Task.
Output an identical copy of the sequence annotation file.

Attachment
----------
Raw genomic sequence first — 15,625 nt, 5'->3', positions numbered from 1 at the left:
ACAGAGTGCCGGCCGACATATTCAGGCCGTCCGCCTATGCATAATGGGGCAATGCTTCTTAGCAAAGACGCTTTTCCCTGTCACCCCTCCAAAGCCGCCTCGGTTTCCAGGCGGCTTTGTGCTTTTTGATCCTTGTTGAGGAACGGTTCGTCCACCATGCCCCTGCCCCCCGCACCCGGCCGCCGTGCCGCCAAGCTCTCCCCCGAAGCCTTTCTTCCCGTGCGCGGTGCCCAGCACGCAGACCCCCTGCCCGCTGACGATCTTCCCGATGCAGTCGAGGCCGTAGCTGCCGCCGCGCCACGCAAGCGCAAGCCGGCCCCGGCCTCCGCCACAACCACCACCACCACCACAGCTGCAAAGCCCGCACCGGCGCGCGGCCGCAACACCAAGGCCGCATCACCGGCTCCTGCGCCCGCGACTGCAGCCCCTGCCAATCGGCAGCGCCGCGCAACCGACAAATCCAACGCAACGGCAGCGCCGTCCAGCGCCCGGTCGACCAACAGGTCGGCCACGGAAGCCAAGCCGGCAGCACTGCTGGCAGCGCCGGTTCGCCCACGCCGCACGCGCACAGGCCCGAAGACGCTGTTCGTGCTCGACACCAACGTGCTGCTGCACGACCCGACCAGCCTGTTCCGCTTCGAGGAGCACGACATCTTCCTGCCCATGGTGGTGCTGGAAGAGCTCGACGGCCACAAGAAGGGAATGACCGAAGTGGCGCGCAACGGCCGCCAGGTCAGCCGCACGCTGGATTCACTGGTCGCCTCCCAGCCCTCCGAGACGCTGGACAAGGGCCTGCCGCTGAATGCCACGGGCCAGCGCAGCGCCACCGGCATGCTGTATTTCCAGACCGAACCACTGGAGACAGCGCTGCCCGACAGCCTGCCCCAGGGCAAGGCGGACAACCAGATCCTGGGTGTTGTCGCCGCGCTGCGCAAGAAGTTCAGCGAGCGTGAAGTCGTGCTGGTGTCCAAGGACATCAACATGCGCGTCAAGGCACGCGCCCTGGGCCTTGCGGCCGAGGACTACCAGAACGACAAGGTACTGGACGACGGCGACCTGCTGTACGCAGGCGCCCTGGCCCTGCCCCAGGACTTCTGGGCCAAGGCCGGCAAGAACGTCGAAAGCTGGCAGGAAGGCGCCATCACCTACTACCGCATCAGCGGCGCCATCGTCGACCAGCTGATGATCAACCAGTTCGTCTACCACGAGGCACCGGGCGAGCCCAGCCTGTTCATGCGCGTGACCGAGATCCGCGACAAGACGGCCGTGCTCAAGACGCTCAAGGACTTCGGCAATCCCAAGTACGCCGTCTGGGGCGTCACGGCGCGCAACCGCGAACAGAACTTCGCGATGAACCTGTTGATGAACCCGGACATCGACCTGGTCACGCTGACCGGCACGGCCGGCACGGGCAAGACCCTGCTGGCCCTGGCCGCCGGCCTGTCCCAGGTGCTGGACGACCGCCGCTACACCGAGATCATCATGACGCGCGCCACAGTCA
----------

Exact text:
Raw genomic sequence first — 15,625 nt, 5'->3', positions numbered from 1 at the left:
ACAGAGTGCCGGCCGACATATTCAGGCCGTCCGCCTATGCATAATGGGGCAATGCTTCTTAGCAAAGACGCTTTTCCCTGTCACCCCTCCAAAGCCGCCTCGGTTTCCAGGCGGCTTTGTGCTTTTTGATCCTTGTTGAGGAACGGTTCGTCCACCATGCCCCTGCCCCCCGCACCCGGCCGCCGTGCCGCCAAGCTCTCCCCCGAAGCCTTTCTTCCCGTGCGCGGTGCCCAGCACGCAGACCCCCTGCCCGCTGACGATCTTCCCGATGCAGTCGAGGCCGTAGCTGCCGCCGCGCCACGCAAGCGCAAGCCGGCCCCGGCCTCCGCCACAACCACCACCACCACCACAGCTGCAAAGCCCGCACCGGCGCGCGGCCGCAACACCAAGGCCGCATCACCGGCTCCTGCGCCCGCGACTGCAGCCCCTGCCAATCGGCAGCGCCGCGCAACCGACAAATCCAACGCAACGGCAGCGCCGTCCAGCGCCCGGTCGACCAACAGGTCGGCCACGGAAGCCAAGCCGGCAGCACTGCTGGCAGCGCCGGTTCGCCCACGCCGCACGCGCACAGGCCCGAAGACGCTGTTCGTGCTCGACACCAACGTGCTGCTGCACGACCCGACCAGCCTGTTCCGCTTCGAGGAGCACGACATCTTCCTGCCCATGGTGGTGCTGGAAGAGCTCGACGGCCACAAGAAGGGAATGACCGAAGTGGCGCGCAACGGCCGCCAGGTCAGCCGCACGCTGGATTCACTGGTCGCCTCCCAGCCCTCCGAGACGCTGGACAAGGGCCTGCCGCTGAATGCCACGGGCCAGCGCAGCGCCACCGGCATGCTGTATTTCCAGACCGAACCACTGGAGACAGCGCTGCCCGACAGCCTGCCCCAGGGCAAGGCGGACAACCAGATCCTGGGTGTTGTCGCCGCGCTGCGCAAGAAGTTCAGCGAGCGTGAAGTCGTGCTGGTGTCCAAGGACATCAACATGCGCGTCAAGGCACGCGCCCTGGGCCTTGCGGCCGAGGACTACCAGAACGACAAGGTACTGGACGACGGCGACCTGCTGTACGCAGGCGCCCTGGCCCTGCCCCAGGACTTCTGGGCCAAGGCCGGCAAGAACGTCGAAAGCTGGCAGGAAGGCGCCATCACCTACTACCGCATCAGCGGCGCCATCGTCGACCAGCTGATGATCAACCAGTTCGTCTACCACGAGGCACCGGGCGAGCCCAGCCTGTTCATGCGCGTGACCGAGATCCGCGACAAGACGGCCGTGCTCAAGACGCTCAAGGACTTCGGCAATCCCAAGTACGCCGTCTGGGGCGTCACGGCGCGCAACCGCGAACAGAACTTCGCGATGAACCTGTTGATGAACCCGGACATCGACCTGGTCACGCTGACCGGCACGGCCGGCACGGGCAAGACCCTGCTGGCCCTGGCCGCCGGCCTGTCCCAGGTGCTGGACGACCGCCGCTACACCGAGATCATCATGACGCGCGCCACAGTCA